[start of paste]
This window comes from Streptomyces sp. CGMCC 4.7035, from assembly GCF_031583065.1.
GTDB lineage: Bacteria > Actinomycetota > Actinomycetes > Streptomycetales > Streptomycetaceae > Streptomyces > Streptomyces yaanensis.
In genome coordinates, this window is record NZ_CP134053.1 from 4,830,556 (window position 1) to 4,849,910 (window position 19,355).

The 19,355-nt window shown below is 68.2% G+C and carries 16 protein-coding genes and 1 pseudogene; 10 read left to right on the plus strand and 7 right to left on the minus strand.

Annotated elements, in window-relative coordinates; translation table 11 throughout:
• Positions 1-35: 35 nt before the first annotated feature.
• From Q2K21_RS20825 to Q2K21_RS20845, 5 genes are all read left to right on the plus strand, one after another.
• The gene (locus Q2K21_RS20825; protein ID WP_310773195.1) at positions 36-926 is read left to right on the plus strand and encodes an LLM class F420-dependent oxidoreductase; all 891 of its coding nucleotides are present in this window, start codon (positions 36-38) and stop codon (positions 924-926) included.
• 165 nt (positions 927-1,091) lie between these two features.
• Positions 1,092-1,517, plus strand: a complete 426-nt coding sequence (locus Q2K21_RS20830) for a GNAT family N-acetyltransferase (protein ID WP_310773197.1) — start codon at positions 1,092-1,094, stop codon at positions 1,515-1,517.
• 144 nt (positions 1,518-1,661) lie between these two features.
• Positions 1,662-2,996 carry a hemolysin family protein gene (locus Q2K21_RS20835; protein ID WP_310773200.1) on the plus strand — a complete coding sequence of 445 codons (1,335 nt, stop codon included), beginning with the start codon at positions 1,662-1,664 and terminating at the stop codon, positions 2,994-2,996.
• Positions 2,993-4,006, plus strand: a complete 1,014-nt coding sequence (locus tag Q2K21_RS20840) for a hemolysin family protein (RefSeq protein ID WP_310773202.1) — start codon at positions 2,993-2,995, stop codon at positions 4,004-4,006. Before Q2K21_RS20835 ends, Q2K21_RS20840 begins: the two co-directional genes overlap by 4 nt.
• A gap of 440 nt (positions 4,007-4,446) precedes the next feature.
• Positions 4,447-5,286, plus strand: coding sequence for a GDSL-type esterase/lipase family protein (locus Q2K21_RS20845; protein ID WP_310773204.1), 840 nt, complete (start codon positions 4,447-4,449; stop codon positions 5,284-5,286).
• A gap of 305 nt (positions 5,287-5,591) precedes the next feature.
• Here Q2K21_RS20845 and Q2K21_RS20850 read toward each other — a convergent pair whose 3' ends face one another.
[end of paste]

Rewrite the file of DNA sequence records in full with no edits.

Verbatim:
This window comes from Streptomyces sp. CGMCC 4.7035, from assembly GCF_031583065.1.
GTDB lineage: Bacteria > Actinomycetota > Actinomycetes > Streptomycetales > Streptomycetaceae > Streptomyces > Streptomyces yaanensis.
In genome coordinates, this window is record NZ_CP134053.1 from 4,830,556 (window position 1) to 4,849,910 (window position 19,355).

The 19,355-nt window shown below is 68.2% G+C and carries 16 protein-coding genes and 1 pseudogene; 10 read left to right on the plus strand and 7 right to left on the minus strand.

Annotated elements, in window-relative coordinates; translation table 11 throughout:
• Positions 1-35: 35 nt before the first annotated feature.
• From Q2K21_RS20825 to Q2K21_RS20845, 5 genes are all read left to right on the plus strand, one after another.
• The gene (locus Q2K21_RS20825; protein ID WP_310773195.1) at positions 36-926 is read left to right on the plus strand and encodes an LLM class F420-dependent oxidoreductase; all 891 of its coding nucleotides are present in this window, start codon (positions 36-38) and stop codon (positions 924-926) included.
• 165 nt (positions 927-1,091) lie between these two features.
• Positions 1,092-1,517, plus strand: a complete 426-nt coding sequence (locus Q2K21_RS20830) for a GNAT family N-acetyltransferase (protein ID WP_310773197.1) — start codon at positions 1,092-1,094, stop codon at positions 1,515-1,517.
• 144 nt (positions 1,518-1,661) lie between these two features.
• Positions 1,662-2,996 carry a hemolysin family protein gene (locus Q2K21_RS20835; protein ID WP_310773200.1) on the plus strand — a complete coding sequence of 445 codons (1,335 nt, stop codon included), beginning with the start codon at positions 1,662-1,664 and terminating at the stop codon, positions 2,994-2,996.
• Positions 2,993-4,006, plus strand: a complete 1,014-nt coding sequence (locus tag Q2K21_RS20840) for a hemolysin family protein (RefSeq protein ID WP_310773202.1) — start codon at positions 2,993-2,995, stop codon at positions 4,004-4,006. Before Q2K21_RS20835 ends, Q2K21_RS20840 begins: the two co-directional genes overlap by 4 nt.
• A gap of 440 nt (positions 4,007-4,446) precedes the next feature.
• Positions 4,447-5,286, plus strand: coding sequence for a GDSL-type esterase/lipase family protein (locus Q2K21_RS20845; protein ID WP_310773204.1), 840 nt, complete (start codon positions 4,447-4,449; stop codon positions 5,284-5,286).
• A gap of 305 nt (positions 5,287-5,591) precedes the next feature.
• Here Q2K21_RS20845 and Q2K21_RS20850 read toward each other — a convergent pair whose 3' ends face one another.